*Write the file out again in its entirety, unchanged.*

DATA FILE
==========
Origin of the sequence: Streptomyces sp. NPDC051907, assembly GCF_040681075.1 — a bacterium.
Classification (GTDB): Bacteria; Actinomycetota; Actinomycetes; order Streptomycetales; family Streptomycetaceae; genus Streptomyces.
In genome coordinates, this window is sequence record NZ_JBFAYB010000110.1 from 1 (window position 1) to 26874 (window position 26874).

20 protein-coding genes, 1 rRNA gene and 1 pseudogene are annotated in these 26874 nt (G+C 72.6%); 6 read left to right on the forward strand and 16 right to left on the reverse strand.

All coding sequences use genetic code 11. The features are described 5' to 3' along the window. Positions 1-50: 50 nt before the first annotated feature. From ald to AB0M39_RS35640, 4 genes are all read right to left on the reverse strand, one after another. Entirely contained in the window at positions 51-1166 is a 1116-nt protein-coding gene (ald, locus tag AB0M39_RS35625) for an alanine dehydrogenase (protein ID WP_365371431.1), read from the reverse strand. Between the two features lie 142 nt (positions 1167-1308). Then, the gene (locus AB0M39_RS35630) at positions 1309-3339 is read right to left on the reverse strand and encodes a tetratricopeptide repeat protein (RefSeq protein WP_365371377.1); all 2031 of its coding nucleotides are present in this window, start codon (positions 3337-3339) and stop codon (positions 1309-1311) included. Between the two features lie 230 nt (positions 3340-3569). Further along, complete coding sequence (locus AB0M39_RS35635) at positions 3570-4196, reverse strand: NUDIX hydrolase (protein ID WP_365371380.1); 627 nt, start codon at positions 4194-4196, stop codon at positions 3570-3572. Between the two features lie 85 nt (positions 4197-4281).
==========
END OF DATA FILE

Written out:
Origin of the sequence: Streptomyces sp. NPDC051907, assembly GCF_040681075.1 — a bacterium.
Classification (GTDB): Bacteria; Actinomycetota; Actinomycetes; order Streptomycetales; family Streptomycetaceae; genus Streptomyces.
In genome coordinates, this window is sequence record NZ_JBFAYB010000110.1 from 1 (window position 1) to 26874 (window position 26874).

20 protein-coding genes, 1 rRNA gene and 1 pseudogene are annotated in these 26874 nt (G+C 72.6%); 6 read left to right on the forward strand and 16 right to left on the reverse strand.

All coding sequences use genetic code 11. The features are described 5' to 3' along the window. Positions 1-50: 50 nt before the first annotated feature. From ald to AB0M39_RS35640, 4 genes are all read right to left on the reverse strand, one after another. Entirely contained in the window at positions 51-1166 is a 1116-nt protein-coding gene (ald, locus tag AB0M39_RS35625) for an alanine dehydrogenase (protein ID WP_365371431.1), read from the reverse strand. Between the two features lie 142 nt (positions 1167-1308). Then, the gene (locus AB0M39_RS35630) at positions 1309-3339 is read right to left on the reverse strand and encodes a tetratricopeptide repeat protein (RefSeq protein WP_365371377.1); all 2031 of its coding nucleotides are present in this window, start codon (positions 3337-3339) and stop codon (positions 1309-1311) included. Between the two features lie 230 nt (positions 3340-3569). Further along, complete coding sequence (locus AB0M39_RS35635) at positions 3570-4196, reverse strand: NUDIX hydrolase (protein ID WP_365371380.1); 627 nt, start codon at positions 4194-4196, stop codon at positions 3570-3572. Between the two features lie 85 nt (positions 4197-4281).